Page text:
There are currently 3 piano producers in the United States, and none in Canada. The most famous of these would be Steinway and Mason & Hamlin. North America nearly experienced complete extinction because of their failure to adequately respond to inexpensive Asian imported pianos. Were it not for Steinway’s meticulously crafted, iconic brand status, and Mason & Hamlin’s sheer will to innovate despite highly unfavourable economics, we may not have had any pianos to call our ‘own’ at this point. The modern piano was unquestionably born in the US, and if current online sentiment can be viewed as statistically representative, the majority of piano owners and shoppers still believe these American beauties to be amongst the best. (Mason & Hamlin had the highest positive post rate on the world’s largest user community, and Steinway consistently cites that 9 out of 10 professional performers choose Steinway.)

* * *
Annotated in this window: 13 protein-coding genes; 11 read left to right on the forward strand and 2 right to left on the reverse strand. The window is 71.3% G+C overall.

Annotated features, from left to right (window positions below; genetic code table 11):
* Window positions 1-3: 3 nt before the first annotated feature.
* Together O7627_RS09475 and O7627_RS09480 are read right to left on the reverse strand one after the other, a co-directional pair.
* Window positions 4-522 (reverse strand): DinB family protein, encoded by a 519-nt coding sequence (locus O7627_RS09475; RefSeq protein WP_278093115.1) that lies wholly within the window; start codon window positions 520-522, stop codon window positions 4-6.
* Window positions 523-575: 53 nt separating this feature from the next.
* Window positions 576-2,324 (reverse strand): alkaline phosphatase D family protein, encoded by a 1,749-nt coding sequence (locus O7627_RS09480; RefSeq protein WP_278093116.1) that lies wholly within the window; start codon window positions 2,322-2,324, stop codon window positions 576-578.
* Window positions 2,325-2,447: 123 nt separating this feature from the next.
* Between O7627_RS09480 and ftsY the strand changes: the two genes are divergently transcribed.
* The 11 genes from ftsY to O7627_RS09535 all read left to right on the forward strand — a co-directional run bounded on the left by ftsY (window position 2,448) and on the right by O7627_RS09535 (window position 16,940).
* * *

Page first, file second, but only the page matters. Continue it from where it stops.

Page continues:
As stated in the introduction, American pianos often feature heavier, denser woods than their European counterparts; this is partly due to tradition, and partly due to easier access to high-quality maple. Mason & Hamlin, for example, is the heaviest piano on earth, inch-for-inch, largely due to its extra-thick rim of solid hard-rock maple. Steinway also weighs in amongst the 10 heaviest, again because of its particular wood content. Since both of these American producers are considered to be performance-level pianos, it would be fair to sum up the category as highly durable, heirloom-grade, with a focus towards higher-level performance. The tone, because of its thicker rims, tends to be a little more ‘woody’ and rounder than other instruments, though factors such as voicing, and (perhaps more in Steinway’s case) variation in manufacturing, can easily dwarf the influence of these material characteristics without proper prep or selection.
With Mason & Hamlin’s continued focus on design evolution, and the ‘style’ gap between these two brands continuing to widen, it is quite likely that the term ‘American piano’ won’t have much meaning 10 years from now.